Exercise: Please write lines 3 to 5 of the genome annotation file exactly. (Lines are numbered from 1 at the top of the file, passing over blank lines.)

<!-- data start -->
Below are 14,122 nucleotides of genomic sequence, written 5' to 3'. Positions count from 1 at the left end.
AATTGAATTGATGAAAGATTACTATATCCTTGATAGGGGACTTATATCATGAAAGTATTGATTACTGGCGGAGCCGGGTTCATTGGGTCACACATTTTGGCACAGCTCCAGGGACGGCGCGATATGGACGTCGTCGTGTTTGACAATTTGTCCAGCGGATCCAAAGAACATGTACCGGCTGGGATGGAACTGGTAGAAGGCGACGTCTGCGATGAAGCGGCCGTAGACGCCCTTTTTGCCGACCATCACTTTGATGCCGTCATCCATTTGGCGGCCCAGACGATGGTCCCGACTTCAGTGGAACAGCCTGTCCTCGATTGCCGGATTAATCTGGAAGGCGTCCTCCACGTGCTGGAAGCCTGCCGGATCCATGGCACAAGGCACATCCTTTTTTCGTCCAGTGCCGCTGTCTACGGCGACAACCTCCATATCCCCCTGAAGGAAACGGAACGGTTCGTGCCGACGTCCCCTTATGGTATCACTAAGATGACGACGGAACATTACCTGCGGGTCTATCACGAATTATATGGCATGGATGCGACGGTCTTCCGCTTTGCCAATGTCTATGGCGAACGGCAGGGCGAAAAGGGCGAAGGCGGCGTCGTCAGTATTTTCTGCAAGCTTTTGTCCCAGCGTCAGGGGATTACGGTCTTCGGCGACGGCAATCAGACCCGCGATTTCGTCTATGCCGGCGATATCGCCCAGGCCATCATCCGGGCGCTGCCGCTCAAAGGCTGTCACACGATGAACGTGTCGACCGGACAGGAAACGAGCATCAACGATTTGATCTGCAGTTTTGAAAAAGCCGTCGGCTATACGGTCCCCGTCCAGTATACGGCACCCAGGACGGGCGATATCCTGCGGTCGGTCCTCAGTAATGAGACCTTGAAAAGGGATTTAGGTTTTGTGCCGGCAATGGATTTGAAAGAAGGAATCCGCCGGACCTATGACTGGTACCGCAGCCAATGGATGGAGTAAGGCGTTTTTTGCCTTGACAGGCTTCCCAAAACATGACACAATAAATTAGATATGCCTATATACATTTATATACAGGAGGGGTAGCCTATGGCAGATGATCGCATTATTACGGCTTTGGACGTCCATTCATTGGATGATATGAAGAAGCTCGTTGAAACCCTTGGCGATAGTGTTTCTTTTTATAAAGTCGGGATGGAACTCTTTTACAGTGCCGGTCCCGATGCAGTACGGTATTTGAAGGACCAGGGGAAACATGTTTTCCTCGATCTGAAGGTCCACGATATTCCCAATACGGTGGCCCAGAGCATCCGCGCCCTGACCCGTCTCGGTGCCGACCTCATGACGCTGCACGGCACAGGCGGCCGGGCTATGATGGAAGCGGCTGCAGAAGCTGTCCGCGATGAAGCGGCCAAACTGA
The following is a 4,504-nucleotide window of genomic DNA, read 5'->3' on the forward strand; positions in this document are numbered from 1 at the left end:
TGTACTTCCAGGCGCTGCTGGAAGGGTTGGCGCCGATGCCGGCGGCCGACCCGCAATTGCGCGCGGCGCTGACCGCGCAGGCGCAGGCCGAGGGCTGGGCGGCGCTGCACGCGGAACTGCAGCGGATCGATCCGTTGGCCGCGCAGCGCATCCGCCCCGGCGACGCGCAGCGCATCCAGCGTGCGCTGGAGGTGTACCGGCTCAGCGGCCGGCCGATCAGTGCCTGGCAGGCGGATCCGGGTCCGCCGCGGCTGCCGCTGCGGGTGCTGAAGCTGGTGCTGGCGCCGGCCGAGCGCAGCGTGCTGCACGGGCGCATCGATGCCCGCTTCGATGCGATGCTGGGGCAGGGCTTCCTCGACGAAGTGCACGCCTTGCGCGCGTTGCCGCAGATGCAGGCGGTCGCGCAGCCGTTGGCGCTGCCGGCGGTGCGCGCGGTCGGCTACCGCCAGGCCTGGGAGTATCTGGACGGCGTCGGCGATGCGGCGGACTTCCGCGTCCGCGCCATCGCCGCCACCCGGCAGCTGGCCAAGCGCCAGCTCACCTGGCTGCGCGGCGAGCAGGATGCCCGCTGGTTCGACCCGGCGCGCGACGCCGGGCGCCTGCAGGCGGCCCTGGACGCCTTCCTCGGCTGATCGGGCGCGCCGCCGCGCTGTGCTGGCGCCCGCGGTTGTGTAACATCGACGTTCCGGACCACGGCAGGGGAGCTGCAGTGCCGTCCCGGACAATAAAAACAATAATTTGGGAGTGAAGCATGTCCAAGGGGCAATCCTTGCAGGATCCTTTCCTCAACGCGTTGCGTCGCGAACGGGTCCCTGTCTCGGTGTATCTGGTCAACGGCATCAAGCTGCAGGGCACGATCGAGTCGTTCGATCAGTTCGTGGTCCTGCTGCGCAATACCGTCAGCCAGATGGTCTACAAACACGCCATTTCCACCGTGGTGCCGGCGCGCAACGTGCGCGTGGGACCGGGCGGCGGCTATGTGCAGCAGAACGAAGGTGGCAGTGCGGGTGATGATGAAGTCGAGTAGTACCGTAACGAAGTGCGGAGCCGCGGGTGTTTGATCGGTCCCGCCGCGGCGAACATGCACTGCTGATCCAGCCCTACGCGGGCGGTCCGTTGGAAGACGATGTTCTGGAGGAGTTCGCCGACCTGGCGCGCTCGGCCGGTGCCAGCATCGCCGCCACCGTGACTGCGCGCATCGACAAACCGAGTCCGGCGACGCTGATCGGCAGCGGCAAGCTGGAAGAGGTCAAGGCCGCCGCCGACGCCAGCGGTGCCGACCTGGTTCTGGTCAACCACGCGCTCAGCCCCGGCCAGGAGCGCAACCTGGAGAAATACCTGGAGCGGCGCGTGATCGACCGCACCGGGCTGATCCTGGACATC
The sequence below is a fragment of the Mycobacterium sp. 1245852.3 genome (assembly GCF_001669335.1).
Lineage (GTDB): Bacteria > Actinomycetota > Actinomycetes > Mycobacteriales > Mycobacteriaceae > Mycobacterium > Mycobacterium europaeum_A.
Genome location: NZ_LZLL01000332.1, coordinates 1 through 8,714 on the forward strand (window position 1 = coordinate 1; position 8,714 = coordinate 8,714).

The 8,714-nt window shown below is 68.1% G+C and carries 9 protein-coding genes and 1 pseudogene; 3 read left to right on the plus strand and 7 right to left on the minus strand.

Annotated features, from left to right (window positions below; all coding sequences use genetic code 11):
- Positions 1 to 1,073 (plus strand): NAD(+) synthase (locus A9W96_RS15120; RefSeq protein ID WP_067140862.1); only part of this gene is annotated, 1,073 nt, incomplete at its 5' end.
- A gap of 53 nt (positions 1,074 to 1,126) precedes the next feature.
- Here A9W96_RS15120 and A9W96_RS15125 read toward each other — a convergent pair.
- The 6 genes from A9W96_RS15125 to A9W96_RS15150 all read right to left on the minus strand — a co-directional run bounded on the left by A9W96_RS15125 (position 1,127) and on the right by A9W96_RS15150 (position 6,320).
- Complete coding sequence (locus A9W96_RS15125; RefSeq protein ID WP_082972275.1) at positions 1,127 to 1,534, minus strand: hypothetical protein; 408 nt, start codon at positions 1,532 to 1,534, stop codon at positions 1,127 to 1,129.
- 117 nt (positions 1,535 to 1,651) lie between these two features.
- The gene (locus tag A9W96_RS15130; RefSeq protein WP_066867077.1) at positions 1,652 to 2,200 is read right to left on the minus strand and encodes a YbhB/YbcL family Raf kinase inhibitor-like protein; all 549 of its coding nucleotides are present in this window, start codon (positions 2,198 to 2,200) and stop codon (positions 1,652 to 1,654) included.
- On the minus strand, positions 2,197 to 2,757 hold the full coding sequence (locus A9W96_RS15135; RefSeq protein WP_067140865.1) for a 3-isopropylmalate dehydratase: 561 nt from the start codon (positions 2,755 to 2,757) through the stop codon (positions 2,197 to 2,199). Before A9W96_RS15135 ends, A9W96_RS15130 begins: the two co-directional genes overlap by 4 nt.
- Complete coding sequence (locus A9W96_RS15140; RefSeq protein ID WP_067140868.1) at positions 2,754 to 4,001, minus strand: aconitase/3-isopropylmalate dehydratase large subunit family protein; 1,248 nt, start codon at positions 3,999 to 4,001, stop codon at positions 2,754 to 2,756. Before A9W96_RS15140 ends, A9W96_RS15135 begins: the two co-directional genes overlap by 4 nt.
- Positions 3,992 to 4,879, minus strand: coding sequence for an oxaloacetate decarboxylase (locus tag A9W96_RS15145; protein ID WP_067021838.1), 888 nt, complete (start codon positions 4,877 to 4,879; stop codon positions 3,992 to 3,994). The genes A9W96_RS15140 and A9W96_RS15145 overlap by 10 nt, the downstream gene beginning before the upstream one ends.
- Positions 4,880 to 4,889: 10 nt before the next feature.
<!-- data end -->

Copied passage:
The following is a 4,504-nucleotide window of genomic DNA, read 5'->3' on the forward strand; positions in this document are numbered from 1 at the left end:
TGTACTTCCAGGCGCTGCTGGAAGGGTTGGCGCCGATGCCGGCGGCCGACCCGCAATTGCGCGCGGCGCTGACCGCGCAGGCGCAGGCCGAGGGCTGGGCGGCGCTGCACGCGGAACTGCAGCGGATCGATCCGTTGGCCGCGCAGCGCATCCGCCCCGGCGACGCGCAGCGCATCCAGCGTGCGCTGGAGGTGTACCGGCTCAGCGGCCGGCCGATCAGTGCCTGGCAGGCGGATCCGGGTCCGCCGCGGCTGCCGCTGCGGGTGCTGAAGCTGGTGCTGGCGCCGGCCGAGCGCAGCGTGCTGCACGGGCGCATCGATGCCCGCTTCGATGCGATGCTGGGGCAGGGCTTCCTCGACGAAGTGCACGCCTTGCGCGCGTTGCCGCAGATGCAGGCGGTCGCGCAGCCGTTGGCGCTGCCGGCGGTGCGCGCGGTCGGCTACCGCCAGGCCTGGGAGTATCTGGACGGCGTCGGCGATGCGGCGGACTTCCGCGTCCGCGCCATCGCCGCCACCCGGCAGCTGGCCAAGCGCCAGCTCACCTGGCTGCGCGGCGAGCAGGATGCCCGCTGGTTCGACCCGGCGCGCGACGCCGGGCGCCTGCAGGCGGCCCTGGACGCCTTCCTCGGCTGATCGGGCGCGCCGCCGCGCTGTGCTGGCGCCCGCGGTTGTGTAACATCGACGTTCCGGACCACGGCAGGGGAGCTGCAGTGCCGTCCCGGACAATAAAAACAATAATTTGGGAGTGAAGCATGTCCAAGGGGCAATCCTTGCAGGATCCTTTCCTCAACGCGTTGCGTCGCGAACGGGTCCCTGTCTCGGTGTATCTGGTCAACGGCATCAAGCTGCAGGGCACGATCGAGTCGTTCGATCAGTTCGTGGTCCTGCTGCGCAATACCGTCAGCCAGATGGTCTACAAACACGCCATTTCCACCGTGGTGCCGGCGCGCAACGTGCGCGTGGGACCGGGCGGCGGCTATGTGCAGCAGAACGAAGGTGGCAGTGCGGGTGATGATGAAGTCGAGTAGTACCGTAACGAAGTGCGGAGCCGCGGGTGTTTGATCGGTCCCGCCGCGGCGAACATGCACTGCTGATCCAGCCCTACGCGGGCGGTCCGTTGGAAGACGATGTTCTGGAGGAGTTCGCCGACCTGGCGCGCTCGGCCGGTGCCAGCATCGCCGCCACCGTGACTGCGCGCATCGACAAACCGAGTCCGGCGACGCTGATCGGCAGCGGCAAGCTGGAAGAGGTCAAGGCCGCCGCCGACGCCAGCGGTGCCGACCTGGTTCTGGTCAACCACGCGCTCAGCCCCGGCCAGGAGCGCAACCTGGAGAAATACCTGGAGCGGCGCGTGATCGACCGCACCGGGCTGATCCTGGACATC
The sequence below is a fragment of the Mycobacterium sp. 1245852.3 genome (assembly GCF_001669335.1).